Two-hundred GW students painted, cleaned and organized the largest homeless shelter in the United States in celebration of the Martin Luther King, Jr. Day of Service Monday.
Sponsored by the Office of Community Service and the Multicultural Student Services Center, students helped renovate the Community for Creative Non-Violence, a center in Northwest D.C. that houses more than 1,300 residents.
“What Dr. King said was very simple,” said CCNV staff member Hosie Bryant, in a speech to the volunteers. “Look around the room and you will see his dream unfolding.”
Instead of relaxing on the holiday, student volunteers sorted canned foods, organized clothing donations, dusted rooms, mopped floors and painted walls.
“The main question is not ‘why?’ but ‘why not?'” senior Janaiha Nelson said. “Why not volunteer if you have the opportunity to experience this today?”
OCS split students into groups with teams named after ideals promoted by King including trust, fellowship and joy. In addition to working together, teams reflected on their service experiences before leaving the center.
“One-time service events are important because they are a springboard to ongoing service and social advocacy,” said OCS Director Timothy Kane.
Kane added that the OCS regularly sends smaller groups to the shelter and to D.C. Central Kitchen, which is housed in the same facility.
The GW group worked alongside a 500-person group working with Mayor Adrian Fenty and Serve D.C., a commission that promotes volunteerism in the city.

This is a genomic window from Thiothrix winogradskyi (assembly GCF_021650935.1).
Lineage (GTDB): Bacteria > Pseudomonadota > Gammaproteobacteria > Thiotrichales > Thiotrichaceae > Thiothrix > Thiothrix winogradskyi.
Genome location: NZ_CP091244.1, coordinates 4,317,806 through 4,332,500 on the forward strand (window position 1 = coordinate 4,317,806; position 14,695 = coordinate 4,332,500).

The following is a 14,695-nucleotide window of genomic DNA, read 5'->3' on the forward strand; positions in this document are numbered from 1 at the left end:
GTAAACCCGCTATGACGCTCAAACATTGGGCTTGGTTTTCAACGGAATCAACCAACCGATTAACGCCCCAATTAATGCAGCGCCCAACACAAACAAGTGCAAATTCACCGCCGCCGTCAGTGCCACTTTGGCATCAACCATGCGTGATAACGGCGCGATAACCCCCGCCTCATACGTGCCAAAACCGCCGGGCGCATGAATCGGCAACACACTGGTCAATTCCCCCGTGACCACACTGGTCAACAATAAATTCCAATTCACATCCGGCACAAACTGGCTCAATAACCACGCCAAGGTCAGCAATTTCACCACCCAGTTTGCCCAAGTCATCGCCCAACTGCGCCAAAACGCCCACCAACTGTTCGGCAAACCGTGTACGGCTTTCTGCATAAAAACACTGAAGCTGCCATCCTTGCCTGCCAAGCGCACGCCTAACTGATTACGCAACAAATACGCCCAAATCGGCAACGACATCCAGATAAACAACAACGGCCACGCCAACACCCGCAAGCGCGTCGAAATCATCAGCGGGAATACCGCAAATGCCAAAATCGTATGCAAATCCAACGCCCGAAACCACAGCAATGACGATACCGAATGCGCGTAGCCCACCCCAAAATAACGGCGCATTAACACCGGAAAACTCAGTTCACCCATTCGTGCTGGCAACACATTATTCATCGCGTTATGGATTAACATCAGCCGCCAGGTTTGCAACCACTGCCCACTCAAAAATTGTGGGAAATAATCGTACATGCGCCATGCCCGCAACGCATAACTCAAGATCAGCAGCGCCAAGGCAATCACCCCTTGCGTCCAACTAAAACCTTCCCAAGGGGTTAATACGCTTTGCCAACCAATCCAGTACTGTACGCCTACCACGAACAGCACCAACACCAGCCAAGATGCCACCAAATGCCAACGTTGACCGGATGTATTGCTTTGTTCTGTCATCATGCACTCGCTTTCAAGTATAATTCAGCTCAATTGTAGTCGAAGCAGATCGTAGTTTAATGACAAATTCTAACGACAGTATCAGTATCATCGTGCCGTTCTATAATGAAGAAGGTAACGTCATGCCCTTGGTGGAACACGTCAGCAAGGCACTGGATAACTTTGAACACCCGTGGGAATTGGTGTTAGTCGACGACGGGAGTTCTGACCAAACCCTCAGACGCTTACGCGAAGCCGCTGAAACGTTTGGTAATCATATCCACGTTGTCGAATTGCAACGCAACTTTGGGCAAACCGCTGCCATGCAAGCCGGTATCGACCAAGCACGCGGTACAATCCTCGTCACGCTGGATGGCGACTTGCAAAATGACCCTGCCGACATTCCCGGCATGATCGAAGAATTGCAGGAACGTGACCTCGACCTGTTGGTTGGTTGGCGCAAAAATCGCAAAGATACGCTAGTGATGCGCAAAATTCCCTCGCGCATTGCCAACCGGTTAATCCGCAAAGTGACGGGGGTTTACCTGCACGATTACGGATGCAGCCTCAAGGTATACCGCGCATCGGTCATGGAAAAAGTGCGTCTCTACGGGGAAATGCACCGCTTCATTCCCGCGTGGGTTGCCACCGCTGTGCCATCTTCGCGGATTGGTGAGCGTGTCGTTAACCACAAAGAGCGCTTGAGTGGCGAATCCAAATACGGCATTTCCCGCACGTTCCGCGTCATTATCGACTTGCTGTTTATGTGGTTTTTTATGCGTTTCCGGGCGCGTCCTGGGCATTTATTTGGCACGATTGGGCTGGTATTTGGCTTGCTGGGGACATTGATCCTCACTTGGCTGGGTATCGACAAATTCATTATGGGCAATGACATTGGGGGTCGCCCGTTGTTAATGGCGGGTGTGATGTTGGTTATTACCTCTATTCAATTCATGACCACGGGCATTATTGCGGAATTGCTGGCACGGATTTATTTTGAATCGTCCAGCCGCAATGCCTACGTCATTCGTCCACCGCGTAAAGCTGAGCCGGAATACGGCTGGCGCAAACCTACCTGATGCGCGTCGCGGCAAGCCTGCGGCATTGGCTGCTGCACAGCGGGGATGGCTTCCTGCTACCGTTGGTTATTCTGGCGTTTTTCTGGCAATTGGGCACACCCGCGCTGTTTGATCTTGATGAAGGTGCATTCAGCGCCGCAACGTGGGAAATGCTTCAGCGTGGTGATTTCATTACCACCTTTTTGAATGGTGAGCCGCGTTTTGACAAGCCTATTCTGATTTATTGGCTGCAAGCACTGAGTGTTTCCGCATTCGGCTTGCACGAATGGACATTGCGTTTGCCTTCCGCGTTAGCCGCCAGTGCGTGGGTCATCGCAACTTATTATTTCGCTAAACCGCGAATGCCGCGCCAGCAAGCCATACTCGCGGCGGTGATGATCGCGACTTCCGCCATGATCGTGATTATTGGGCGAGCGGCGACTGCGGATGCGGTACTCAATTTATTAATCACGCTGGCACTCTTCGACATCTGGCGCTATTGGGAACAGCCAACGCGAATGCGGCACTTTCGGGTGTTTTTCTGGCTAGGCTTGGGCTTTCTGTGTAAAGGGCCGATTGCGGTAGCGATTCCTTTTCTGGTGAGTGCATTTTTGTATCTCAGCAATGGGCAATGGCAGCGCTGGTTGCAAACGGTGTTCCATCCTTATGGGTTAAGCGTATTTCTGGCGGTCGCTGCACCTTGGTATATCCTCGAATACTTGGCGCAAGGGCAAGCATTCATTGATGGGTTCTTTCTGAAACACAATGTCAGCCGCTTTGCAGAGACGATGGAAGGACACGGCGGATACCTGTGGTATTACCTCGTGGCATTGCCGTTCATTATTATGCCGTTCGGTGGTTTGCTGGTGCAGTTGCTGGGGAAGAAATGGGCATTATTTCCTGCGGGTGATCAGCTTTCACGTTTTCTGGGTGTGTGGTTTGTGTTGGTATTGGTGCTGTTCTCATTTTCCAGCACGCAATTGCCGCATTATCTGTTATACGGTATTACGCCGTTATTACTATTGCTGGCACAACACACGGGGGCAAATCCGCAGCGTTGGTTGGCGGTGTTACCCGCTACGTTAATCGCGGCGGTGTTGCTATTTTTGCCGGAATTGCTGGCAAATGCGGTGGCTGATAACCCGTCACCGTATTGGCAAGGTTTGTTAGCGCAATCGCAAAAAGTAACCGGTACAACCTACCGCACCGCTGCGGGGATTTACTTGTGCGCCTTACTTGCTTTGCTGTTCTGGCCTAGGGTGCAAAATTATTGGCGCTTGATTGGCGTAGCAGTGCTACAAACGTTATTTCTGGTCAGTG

Fenty proclaimed Monday the MLK Day of Service and encouraged all D.C. residents to participate. The day began with a kickoff rally and march to CCNV.
Twenty-thousand volunteers participated in 150 service projects during the three-day weekend, a Serve D.C representative said.
“It’s really cool to see all these people here giving back in a tangible way and not just furthering their own goals,” sophomore Thomas Richards said. “Especially since today we are commemorating someone who made change by working and not resting on days off.”
In 1994, Congress passed legislation encouraging Martin Luther King Day to be observed as a day of community service. President George W. Bush and First Lady Laura Bush celebrated the day by volunteering at the Martin Luther King Jr. Library. They talked to children there about King’s life, and they shelved books.
In a live multimedia performance called “King’s Dream” Tuesday, faculty and staff listened to music, narrative, and film footage describing Martin Luther King Jr. and the times he lived in. Wednesday, also as part of MLK’s 2008 celebration, there was a panel discussion called “Contemporary Christian Perspectives on Judaism, Jews and Israel.”
There will be an MLK Award Program Tuesday, honoring five students and one faculty member who have shown a commitment to community service. University President Steven Knapp will speak at the ceremony.